One of the great "school" movies of all times is Mr. Holland's Opus. Those who have seen it cannot cannot forget the finale. Budget cuts were scheduled to eliminate the program this man had worked his whole career to build. A defeated Glenn Holland walked into an auditorium filled with supporters and a stage teaming with students from days gone by. All had come to pay tribute to a man and a program who had meant much to them.
Earlier in the movie, we see Mr. Holland as he provides hope to a struggling young clarinet player.
Fast forward years later to Mr. Holland's surprise retirement celebration. At one dramatic moment, the doors to the auditorium fling wide and in walks that same clarinet player. Only now, she is the governor. She takes the podium and begins a stirring tribute to her teacher:
I kept waiting for the moment the governor would announce that under no circumstances would funding for a program which had done so much for so many be cut. I waited...and waited...but that proclamation never came. After all was said and done, Glenn Holland began his retirement, and the music program became history.
What a poor ending! What were the writers thinking? What kind of message does it send when the governor praises the teacher and the program, yet does nothing to save it?
I was expecting the governor to make everything right. I was expecting the "good guys" to win. And I was expecting it all to happen while I sat comfortably in my chair and watched. Surely I would be walking out of the theater affirmed that as long as music programs offer quality and help children grow up whole, those music programs have nothing to fear. Someone will look out for them.
Little by little, I began to realize that this movie ended correctly. The message was clear. As long as good people sit back and do nothing, quality programs will perish with little thought given as to the void which will be left. The challenge clearly issued to every one of us in that movie theater was the challenge to make sure that what happened on that screen would not repeat itself in our communities.
Richard Dreyfuss played the starring role of Glenn Holland. An Academy Award nominee for his performance, these are the remarks that he made at the 38th Anuual Grammy Awards:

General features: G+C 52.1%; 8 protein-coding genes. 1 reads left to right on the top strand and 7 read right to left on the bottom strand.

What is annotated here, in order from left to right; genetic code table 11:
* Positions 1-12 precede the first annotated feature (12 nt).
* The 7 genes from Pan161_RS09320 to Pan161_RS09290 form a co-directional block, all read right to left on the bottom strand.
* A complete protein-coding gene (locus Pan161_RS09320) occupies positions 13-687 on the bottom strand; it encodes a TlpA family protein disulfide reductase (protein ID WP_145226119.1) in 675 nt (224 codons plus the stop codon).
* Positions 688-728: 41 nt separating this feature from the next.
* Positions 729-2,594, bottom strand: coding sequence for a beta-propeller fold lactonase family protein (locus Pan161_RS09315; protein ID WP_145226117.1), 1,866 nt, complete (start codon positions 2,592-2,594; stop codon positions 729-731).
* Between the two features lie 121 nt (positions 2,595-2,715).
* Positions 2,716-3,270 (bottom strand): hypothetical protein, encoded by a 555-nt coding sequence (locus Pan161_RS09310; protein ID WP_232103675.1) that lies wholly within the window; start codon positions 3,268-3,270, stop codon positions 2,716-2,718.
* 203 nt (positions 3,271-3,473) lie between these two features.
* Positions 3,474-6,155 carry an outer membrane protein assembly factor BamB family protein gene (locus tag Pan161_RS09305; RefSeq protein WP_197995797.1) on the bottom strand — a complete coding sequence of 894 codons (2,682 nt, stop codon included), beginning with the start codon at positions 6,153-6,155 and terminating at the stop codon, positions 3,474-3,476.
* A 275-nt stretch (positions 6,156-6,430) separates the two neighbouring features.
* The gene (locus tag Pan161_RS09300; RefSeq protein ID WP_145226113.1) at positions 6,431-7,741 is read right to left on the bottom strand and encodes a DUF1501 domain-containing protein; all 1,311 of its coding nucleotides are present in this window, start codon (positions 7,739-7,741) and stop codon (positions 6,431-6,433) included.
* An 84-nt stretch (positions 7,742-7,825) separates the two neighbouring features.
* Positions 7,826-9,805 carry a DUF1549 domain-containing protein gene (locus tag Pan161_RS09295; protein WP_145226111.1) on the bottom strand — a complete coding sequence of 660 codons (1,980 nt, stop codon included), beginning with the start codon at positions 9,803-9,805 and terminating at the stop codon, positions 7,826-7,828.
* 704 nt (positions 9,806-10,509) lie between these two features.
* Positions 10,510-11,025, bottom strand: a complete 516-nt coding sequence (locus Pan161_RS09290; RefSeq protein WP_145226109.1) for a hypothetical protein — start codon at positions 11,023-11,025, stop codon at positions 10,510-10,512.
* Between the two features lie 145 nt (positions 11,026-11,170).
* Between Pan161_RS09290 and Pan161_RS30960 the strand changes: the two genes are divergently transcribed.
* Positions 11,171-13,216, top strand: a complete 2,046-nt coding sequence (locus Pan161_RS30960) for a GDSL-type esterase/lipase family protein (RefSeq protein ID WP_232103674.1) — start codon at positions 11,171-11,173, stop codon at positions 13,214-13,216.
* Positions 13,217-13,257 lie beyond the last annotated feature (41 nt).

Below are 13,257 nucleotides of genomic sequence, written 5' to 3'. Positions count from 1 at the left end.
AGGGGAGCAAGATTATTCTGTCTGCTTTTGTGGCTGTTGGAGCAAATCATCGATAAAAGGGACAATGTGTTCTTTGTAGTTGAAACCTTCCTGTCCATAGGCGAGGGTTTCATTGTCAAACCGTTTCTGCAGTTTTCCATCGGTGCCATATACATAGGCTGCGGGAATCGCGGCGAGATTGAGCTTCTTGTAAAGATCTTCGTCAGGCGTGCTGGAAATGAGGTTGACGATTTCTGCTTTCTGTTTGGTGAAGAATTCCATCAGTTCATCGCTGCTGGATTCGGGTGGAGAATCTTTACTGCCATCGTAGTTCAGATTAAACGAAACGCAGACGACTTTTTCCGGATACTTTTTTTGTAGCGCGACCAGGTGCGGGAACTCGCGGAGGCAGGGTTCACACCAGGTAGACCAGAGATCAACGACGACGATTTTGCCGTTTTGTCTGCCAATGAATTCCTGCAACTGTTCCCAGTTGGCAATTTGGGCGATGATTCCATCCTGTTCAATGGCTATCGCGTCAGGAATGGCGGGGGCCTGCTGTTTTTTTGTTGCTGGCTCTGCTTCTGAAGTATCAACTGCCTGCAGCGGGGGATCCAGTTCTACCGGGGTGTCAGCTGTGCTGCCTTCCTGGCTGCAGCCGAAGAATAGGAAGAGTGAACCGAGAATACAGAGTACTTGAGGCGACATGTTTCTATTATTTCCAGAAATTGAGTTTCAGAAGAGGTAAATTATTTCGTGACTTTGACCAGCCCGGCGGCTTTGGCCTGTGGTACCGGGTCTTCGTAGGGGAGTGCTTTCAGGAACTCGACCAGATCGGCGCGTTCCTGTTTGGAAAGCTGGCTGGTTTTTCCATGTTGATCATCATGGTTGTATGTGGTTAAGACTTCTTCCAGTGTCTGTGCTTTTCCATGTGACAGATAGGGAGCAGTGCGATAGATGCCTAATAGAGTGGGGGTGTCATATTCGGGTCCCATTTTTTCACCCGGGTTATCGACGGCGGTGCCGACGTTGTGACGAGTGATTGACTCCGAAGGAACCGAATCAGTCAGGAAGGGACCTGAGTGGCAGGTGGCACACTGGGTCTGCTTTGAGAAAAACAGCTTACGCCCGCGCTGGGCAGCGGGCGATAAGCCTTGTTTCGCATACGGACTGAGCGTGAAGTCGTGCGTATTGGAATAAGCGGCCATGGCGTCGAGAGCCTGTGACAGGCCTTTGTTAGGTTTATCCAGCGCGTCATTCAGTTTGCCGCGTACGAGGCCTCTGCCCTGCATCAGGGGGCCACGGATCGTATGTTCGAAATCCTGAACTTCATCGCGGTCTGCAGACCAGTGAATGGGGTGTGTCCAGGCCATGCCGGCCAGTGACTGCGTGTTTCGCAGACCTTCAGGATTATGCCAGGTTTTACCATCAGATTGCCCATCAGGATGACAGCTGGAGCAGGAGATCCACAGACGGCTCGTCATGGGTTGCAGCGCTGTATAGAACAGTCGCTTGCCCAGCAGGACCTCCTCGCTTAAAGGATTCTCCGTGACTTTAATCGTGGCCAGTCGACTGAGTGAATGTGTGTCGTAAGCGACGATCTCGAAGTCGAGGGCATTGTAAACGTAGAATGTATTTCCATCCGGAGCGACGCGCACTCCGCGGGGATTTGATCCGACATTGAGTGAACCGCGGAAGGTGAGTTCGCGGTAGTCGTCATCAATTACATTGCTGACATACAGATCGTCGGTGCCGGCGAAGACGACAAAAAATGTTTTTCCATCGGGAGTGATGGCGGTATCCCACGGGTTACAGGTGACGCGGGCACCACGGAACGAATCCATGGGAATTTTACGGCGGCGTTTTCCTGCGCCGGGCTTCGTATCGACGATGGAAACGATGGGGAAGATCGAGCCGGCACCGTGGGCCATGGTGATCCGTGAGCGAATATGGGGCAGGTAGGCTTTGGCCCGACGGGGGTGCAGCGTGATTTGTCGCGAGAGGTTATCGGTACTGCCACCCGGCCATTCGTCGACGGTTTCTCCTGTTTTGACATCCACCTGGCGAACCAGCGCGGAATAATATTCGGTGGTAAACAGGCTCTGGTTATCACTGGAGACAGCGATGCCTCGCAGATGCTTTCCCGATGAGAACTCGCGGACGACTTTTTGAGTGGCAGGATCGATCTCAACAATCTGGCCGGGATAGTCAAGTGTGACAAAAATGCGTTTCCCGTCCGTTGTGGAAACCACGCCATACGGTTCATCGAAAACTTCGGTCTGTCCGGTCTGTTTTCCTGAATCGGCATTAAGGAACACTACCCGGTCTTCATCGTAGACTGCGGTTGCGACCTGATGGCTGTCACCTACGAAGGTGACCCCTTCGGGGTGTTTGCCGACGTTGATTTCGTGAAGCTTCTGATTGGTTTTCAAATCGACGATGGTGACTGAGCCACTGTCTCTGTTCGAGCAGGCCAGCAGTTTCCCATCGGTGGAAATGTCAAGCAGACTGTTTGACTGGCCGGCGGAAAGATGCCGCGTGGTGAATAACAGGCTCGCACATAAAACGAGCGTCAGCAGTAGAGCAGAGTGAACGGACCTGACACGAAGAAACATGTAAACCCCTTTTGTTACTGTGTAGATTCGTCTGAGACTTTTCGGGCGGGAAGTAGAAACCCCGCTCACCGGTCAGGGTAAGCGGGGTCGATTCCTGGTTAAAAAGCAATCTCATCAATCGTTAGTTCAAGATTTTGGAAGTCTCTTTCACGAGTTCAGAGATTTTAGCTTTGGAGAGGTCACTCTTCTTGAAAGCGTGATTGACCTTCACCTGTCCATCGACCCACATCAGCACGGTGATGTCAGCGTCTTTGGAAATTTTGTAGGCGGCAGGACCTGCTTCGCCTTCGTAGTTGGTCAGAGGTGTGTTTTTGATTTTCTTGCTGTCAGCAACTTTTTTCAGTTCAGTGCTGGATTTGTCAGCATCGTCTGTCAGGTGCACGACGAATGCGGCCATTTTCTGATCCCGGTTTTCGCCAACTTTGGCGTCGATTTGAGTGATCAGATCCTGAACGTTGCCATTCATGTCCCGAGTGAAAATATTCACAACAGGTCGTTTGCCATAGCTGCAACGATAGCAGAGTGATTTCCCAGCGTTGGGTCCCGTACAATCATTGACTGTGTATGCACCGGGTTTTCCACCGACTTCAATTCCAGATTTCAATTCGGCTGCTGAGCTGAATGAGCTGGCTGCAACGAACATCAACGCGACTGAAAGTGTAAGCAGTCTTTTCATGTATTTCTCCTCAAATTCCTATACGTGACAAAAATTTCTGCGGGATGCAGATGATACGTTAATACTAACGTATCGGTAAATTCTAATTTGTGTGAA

This evening is a celebration of music, the artists who create it, and the phenomenon of creativity itself. Now, there are two realities in this movie (Mr. Holland's Opus). One is the life of a teacher, a reality of defeats and victories, like all of our lives, --but one that ends as a celebration. The other reality is the loss of music in the schools in the same America and that is hardly a celebration.
For some strange reason, when it comes to music and the arts, our world view has led us to believe they are easily expendable. Well, I believe that a nation that allows music to be expendable is in danger of becoming expendable itself.
Perhaps we've all misunderstood the reason we learn music, and all the arts, in the first place. It is not only so a student can learn the clarinet, or another student can take an acting lesson. It is that for hundreds of years it has been known that teaching the arts, along with history and math and biology, helps to create The Well Rounded Mind that western civilization, and America, have been grounded on. America's greatest achievements -- in science, in business, in popular culture, would simply not be attainable without an education that encourages achievement in all fields. It is from that creativity and imagination that the solutions to our political and social problems will come. We need that Well Rounded Mind, now. Without it, we simply make more difficult the problems we face.
There's a general feeling growing in this country lately that we simply spend too much money ... that we can't afford to give our children the education we grew up with. This is an insane anxiety that allows us to forget that we are, after all, the richest country on Earth, and that the real question is not what we can't pay for, but rather how can we efficiently pay for the kind of public education we all want and need.
Cutting these programs, then, is like tying our children's hands behind their backs, and I don't think anyone really wants to do that ... we hope for too much for our kids, and for our country. We are parents, most of us, and we are citizens, all of us. Don't let this happen, I urge you."
As "Music in Our Schools Month" draws to a close, the challenge before us is not only to sustain, but expand the kinds of programs which will allow our country and its citizens to thrive in the decades ahead. All around us are people who owe much of what they have accomplished to the creativity, discipline, imagination, appreciation of quality, and preference for quality they learned in a music program somewhere along the way. Whether or not those opportunities will be there in the years to come will be up to us.
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